Chasing Trail

By John Parker
Photos by John Mireles and Brevin Blach

20,000 years ago, humans were the main course for bigger and faster animals.

Tapping into our primal instincts to run for our lives, sprinting reminds us that our bodies are capable of great athletic feats in times of need. Flight responses give us a rush of adrenaline and endorphins that spurs us on, toning and tightening our thighs, calves, quads, glutes and cores as we run, simultaneously reestablishing our mind-body connection with nature.

A more modern self-preservation technique is trail running, an excellent way to melt off all those 2 a.m. tacos hiding atop the abs. Exercising in unfamiliar terrain tests the body’s ability to adapt, sparking favorable gains in muscle tone, fat loss and athleticism. San Diego’s abundant hiking trails offer a breathtaking backdrop against which to create a toned and health body, while relieving stress and making adventure a weekly pursuit. It’s something that runners and hikers of any ability level can enjoy.

Getting started is easy. Pick one of the many hiking trails San Diego has to offer. Wear comfy clothes, sturdy running shoes and sunscreen, and take plenty of water.

To prevent injury, first walk the entire trail to get a feel for the topography. When you’re feeling capable, pick up your feet and gather speed, paying close attention to changes in foot positioning.

Once you’re a trailblazer, pretend you’re trying to escape a hungry grizzly to add a touch of fun... if not ancient history.

Three local trails

At 1,592 feet, Cowles Mountain (pronounced “coals”) is the highest point in San Diego, offering a stunning view from its summit. Located in Mission Trails Regional Park in Mission Gorge, this three-mile (roundtrip) trek has an easily accessible trailhead and well-maintained landscape, suitable for beginning trailblazers.

Iron Mountain provides athletes of moderate skill a variety of terrain to explore, including soft dirt and more challenging, rock-covered stretches. The trail is perfect for those seeking a jog/sprint workout, offering both long straightaways and technical switchbacks. The trailhead is located off Poway Road and state Route 67, and offers 6.3 miles of trail (roundtrip), with an elevation change of 1,000 feet.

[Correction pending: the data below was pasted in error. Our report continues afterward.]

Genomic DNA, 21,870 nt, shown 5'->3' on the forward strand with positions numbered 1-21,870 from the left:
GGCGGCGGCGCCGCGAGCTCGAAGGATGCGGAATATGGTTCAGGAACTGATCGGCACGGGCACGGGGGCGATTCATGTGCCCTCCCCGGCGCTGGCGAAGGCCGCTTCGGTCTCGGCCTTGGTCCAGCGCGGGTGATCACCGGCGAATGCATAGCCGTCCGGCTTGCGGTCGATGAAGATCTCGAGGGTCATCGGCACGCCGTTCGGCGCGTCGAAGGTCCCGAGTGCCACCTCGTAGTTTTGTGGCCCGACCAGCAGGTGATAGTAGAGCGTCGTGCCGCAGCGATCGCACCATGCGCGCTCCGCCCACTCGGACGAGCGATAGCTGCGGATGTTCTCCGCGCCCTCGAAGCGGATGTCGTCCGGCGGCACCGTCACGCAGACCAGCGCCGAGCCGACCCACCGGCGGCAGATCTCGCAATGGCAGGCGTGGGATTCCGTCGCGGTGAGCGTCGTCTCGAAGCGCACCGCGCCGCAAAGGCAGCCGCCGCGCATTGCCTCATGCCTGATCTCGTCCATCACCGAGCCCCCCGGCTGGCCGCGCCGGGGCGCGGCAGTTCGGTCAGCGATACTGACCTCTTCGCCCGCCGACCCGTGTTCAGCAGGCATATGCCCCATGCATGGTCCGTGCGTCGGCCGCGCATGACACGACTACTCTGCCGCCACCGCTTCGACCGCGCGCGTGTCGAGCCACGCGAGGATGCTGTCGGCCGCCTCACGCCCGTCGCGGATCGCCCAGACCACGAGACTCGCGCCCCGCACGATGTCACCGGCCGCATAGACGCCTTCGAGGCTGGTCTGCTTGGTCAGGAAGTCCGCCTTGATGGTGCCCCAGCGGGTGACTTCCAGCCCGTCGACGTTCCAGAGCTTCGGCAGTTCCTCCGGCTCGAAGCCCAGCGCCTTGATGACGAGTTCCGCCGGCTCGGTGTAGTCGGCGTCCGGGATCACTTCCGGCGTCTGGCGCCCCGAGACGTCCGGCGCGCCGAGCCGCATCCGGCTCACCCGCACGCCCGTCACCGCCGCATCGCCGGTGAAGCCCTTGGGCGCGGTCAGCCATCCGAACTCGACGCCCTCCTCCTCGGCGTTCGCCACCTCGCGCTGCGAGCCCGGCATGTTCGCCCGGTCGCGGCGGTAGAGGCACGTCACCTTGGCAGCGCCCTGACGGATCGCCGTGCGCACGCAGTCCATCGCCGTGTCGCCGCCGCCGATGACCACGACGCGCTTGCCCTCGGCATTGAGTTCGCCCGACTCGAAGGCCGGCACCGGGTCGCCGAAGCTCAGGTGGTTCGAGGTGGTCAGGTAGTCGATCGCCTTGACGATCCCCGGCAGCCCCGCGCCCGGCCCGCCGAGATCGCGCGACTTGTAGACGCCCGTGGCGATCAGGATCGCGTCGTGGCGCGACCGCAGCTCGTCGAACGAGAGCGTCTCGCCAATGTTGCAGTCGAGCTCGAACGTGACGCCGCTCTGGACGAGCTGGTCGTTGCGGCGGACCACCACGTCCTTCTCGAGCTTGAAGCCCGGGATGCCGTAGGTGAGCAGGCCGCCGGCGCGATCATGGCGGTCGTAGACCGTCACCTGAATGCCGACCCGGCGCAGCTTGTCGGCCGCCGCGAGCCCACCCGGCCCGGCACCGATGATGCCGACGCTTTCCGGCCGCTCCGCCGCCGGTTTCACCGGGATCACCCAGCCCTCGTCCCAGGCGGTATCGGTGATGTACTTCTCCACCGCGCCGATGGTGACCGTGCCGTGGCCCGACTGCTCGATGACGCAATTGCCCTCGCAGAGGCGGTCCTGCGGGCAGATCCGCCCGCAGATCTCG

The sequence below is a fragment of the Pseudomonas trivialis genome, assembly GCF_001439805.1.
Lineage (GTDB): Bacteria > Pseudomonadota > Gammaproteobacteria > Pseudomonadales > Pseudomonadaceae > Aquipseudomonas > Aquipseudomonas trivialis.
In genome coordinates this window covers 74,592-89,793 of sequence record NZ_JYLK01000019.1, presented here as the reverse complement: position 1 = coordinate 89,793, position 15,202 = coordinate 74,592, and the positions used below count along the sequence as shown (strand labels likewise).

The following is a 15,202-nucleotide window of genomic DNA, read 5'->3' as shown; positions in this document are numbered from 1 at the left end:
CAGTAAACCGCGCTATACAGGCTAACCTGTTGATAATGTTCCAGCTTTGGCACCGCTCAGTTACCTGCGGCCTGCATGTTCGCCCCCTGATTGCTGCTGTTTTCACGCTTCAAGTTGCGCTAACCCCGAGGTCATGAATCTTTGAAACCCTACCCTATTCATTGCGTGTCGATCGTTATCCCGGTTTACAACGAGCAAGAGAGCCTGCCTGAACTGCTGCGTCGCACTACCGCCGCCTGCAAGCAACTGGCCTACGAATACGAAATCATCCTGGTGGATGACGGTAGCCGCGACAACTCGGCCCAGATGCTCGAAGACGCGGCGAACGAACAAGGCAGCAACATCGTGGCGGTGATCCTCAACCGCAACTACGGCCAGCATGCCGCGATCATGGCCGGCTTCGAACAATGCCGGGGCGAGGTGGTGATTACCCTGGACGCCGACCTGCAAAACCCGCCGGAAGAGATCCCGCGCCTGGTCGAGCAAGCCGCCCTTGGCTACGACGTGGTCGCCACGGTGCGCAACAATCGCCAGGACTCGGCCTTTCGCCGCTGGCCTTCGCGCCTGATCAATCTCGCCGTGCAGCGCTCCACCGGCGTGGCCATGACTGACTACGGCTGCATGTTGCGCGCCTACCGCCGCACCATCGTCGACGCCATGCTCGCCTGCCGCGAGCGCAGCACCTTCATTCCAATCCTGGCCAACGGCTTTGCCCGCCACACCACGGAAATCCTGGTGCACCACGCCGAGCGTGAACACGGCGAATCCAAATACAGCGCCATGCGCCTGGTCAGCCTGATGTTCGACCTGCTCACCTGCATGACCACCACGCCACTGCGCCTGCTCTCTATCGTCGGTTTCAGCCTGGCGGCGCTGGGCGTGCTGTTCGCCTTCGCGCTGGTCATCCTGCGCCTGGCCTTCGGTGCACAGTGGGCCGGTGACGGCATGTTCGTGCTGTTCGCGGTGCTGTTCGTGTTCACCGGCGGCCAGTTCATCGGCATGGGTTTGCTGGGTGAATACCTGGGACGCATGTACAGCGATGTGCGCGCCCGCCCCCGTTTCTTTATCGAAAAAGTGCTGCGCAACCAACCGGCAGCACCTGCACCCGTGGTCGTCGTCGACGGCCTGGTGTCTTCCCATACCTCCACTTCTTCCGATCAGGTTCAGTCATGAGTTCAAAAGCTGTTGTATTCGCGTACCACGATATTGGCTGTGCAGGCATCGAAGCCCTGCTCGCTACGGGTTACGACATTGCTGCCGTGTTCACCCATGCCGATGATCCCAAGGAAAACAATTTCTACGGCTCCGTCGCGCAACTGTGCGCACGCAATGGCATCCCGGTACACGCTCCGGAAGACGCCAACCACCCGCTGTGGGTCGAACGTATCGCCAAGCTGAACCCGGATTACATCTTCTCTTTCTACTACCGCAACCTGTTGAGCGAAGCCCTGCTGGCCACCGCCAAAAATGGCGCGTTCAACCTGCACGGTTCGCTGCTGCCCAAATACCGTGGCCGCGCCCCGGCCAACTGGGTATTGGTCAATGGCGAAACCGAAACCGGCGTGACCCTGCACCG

It’s hard to believe Cedar Creek Falls is located in San Diego County. This serene, hidden waterfall and pool (aka Devil’s Punchbowl) resembles a foreign oasis where sun-beaten trail runners refresh and reward themselves with a plunge into cool, churning waters. Newly renovated trails offer wider paths, gentle inclines and declines and plenty of stunning vistas. This 4.5-mile (roundtrip) jaunt caters to beginning and intermediate runners. Wear sturdy shoes-the return trip is mostly uphill.

- John Parker is a certified Strength and Conditioning Specialist who trains clients at FIT Athletic Club downtown.

Toeing the Line
Runners are baring their soles to prevent chronic injury

The Tarahumara people of Northern Mexico run distances of up to 120 miles at a time, without shoes.

Until recently, most humans ran barefoot or with thin-soled footwear, such as moccasins.

Reflecting a return to this simplified running style (and bolstered by the success of marathon-winning Kenyan runners who race barefoot) several footwear companies are creating thin-soled shoes that conform to the natural contours of the foot, effectively mimicking barefoot running without the unnatural cushioning and support most running and cross-training shoes offer.

Experts say barefoot running allows the arch of the foot and lower leg to absorb the impact of landing, whereas running in standard shoes sends a shock straight up the heel to the ankles, knees, hips and lower back, which can lead to chronic injury and encourage the progressive weakening of foot muscles.

In barefoot-style running shoes, athletes can better center their movements, allowing more
efficient strides and less overall impact.

The Vibram company’s FiveFingers’ “glove” shoe design comprises individual toe pockets, while
Merrell has opted for a traditional closed-toe design (great for those who feel too nerdy sporting
toe pockets). Both shoes offer virtually zero foot support, serving instead to protect feet from sharp rocks and rough terrain. The shoes are available in most sporting good stores and online.

First, acclimate your feet to the shoes: take up to six weeks to walk in the shoes, leading to exercise in the gym or light hikes before picking up speed. This will help avoid chronic injuries such as shin splints, rolled ankles and blisters.

Advantages to barefoot running
• A great, primal feeling and enhanced awareness on trails
• Improved body and stride mechanics
• Foot strengthening and increased stability
• Development of more natural muscle movement patterns